Polanyi, however, believed that the emphasis that Marxists put on the exploitative aspects of late-nineteenth-century imperialism tended ‘to hide from our view the even greater issue of cultural degeneration.’ 
‘The catastrophe of the native community is a direct result of the rapid and violent disruption of the basic institutions of the victim (whether force is used in the process or not does seem altogether relevant). These institutions are disrupted by the very fact that a market economy is foisted upon an entirely differently organized community; labor and land are made into commodities, which, again, is only a short formula for the liquidation of every and any cultural institution in an organic society…. Indian masses in the second half of the nineteenth century did not die of hunger because they were exploited by Lancashire (waar katoen werd verwerkt tot kleding. svh); they perished in large lumbers because the Indian village community had been demolished.’
Polanyi’s famous essay has the estimable virtue of knocking down one Smithian  (Adam Smith, Schotse Verlichtingsfilosoof vooral bekend vanwege zijn boek Wealth of Nations. svh) fetish after another to show that the route to a Victorian ‘new world order’ was paved with bodies of the poor. 
In dit verband is relevant te weten dat de revolutionaire Rosa Luxemburg, de van origine joods Poolse politica en filosofe, in haar analyse uit 1913 van de ‘incorporation of Asian and African peasantries into the late-nineteenth-century world market’ het volgende concludeerde:
Each new colonial expansion is accompanied, as a matter of course, by a relentless battle of capital against the social and economic ties of the natives, who are also forcibly robbed of their means of production and labour power. Any hope to restrict the accumulation of capital exclusively to ‘peaceful competition,’ that is to regular commodity exchange such as takes place between capitalist producer-countries, rests on the pious belief that capital… can rely upon the slow internal process of a disintegrating natural economy. Accumulation, with its spasmodic expansion, can no more wait for, and be content with, a natural internal disintegration of non-capitalist formations and their transition to commodity economy, than it can wait for, and be content with, the natural increase of the working population. Force is the only solution open to capital; the accumulation of capital, seen as an historical process, employs force as a permanent weapon. 
Davis voegt hieraan toe:
The famines that Polanyi abstractly describes as rooted in commodity cycles and trade circuits were part of this permanent violence. ‘Millions die’ was ultimately a policy choice: to accomplish such decimations required (in Brecht’s sardonic phrase) ‘a brilliant way of organizing famine.’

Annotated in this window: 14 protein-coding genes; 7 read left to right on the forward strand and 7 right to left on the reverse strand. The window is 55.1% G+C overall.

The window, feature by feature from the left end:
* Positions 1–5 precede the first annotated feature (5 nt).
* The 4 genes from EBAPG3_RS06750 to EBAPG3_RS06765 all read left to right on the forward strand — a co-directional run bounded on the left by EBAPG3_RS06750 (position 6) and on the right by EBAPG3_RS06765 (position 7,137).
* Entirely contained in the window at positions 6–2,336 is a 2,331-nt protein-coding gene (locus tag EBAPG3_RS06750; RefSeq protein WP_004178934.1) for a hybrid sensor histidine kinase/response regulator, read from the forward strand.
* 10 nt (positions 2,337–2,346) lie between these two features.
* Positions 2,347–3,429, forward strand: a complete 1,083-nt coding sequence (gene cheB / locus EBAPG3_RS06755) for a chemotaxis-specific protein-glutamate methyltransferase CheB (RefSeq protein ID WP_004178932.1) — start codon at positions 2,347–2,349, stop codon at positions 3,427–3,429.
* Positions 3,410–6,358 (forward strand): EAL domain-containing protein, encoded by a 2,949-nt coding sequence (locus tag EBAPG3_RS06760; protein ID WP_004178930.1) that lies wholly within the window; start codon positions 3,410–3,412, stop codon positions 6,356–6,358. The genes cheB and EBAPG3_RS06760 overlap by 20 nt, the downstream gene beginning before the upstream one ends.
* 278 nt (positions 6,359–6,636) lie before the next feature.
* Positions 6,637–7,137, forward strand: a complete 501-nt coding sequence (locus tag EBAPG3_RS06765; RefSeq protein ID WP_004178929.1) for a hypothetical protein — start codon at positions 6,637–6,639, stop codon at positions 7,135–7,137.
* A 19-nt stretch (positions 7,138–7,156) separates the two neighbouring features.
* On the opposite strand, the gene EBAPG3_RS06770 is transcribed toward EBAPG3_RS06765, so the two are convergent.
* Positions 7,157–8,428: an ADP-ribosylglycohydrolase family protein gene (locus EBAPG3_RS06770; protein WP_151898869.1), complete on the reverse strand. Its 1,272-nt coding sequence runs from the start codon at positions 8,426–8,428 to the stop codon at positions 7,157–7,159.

Kort samengevat: Buruma’s onderscheid tussen ‘kolonialisme’ en ‘geweld’ bestaat niet. Sterker nog: ‘Geweld is de enige oplossing die het kapitaal ter beschikking staat; de accumulatie van kapitaal, gezien als een historisch proces, gebruikt geweld als een permanent wapen.’ Natuurlijk kunnen opportunisten als Ian Buruma dit nooit schrijven. Hun brandende ambitie laat het niet toe. Daarom blijft hem maar één ding over: de werkelijkheid te verzwijgen en/of te verdraaien. Bovendien speelt een ander aspect hierbij een rol: wat mij tijdens meer dan een halve eeuw journalistiek is opgevallen, is het feit dat mijn mainstream-collega’s zo weinig boeken lezen, ze hebben er domweg geen tijd voor, veelal omdat ze te druk zijn met het verspreiden van hun meninkjes, en al hun nevenactiviteiten. De keren dat ik met Ian Buruma sprak, merkte ik hoe weinig hij wist van zaken waarover hij een mening verspreidde. Net als mijn oude vriend Geert Mak, die zich eveneens over van alles en nog wat uitspreekt, is Buruma’s kennis regelmatig flinterdun, half verteerd, en alles behalve doorleefd. Voordat hij met expliciete uitspraken over ‘het kolonialisme’ kwam, had hij er beter aan gedaan Mike Davis’ gedegen werk te lezen, en als hij geen tijd had om diens boek te bestuderen, had hij in elk geval bijvoorbeeld Monbiot’s bespreking in The Guardian van 27 december 2005 kunnen lezen, die onder de kop ‘The Turks haven’t learned the British way of denying past atrocities’:
In his book Late Victorian Holocausts, published in 2001, Mike Davis tells the story of famines that killed between 12 and 29 million Indians. These people were, he demonstrates, murdered by British state policy. When an El Niño drought destituted the farmers of the Deccan plateau in 1876 there was a net surplus of rice and wheat in India. But the viceroy, Lord Lytton, insisted that nothing should prevent its export to England. In 1877 and 1878, at the height of the famine, grain merchants exported a record 6.4 million hundredweight of wheat. As the peasants began to starve, officials were ordered ‘to discourage relief works in every possible way.’ The Anti-Charitable Contributions Act of 1877 prohibited ‘at the pain of imprisonment private relief donations that potentially interfered with the market fixing of grain prices.’ The only relief permitted in most districts was hard labour, from which anyone in an advanced state of starvation was turned away. In the labour camps, the workers were given less food than inmates of Buchenwald. In 1877, monthly mortality in the camps equated to an annual death rate of 94%.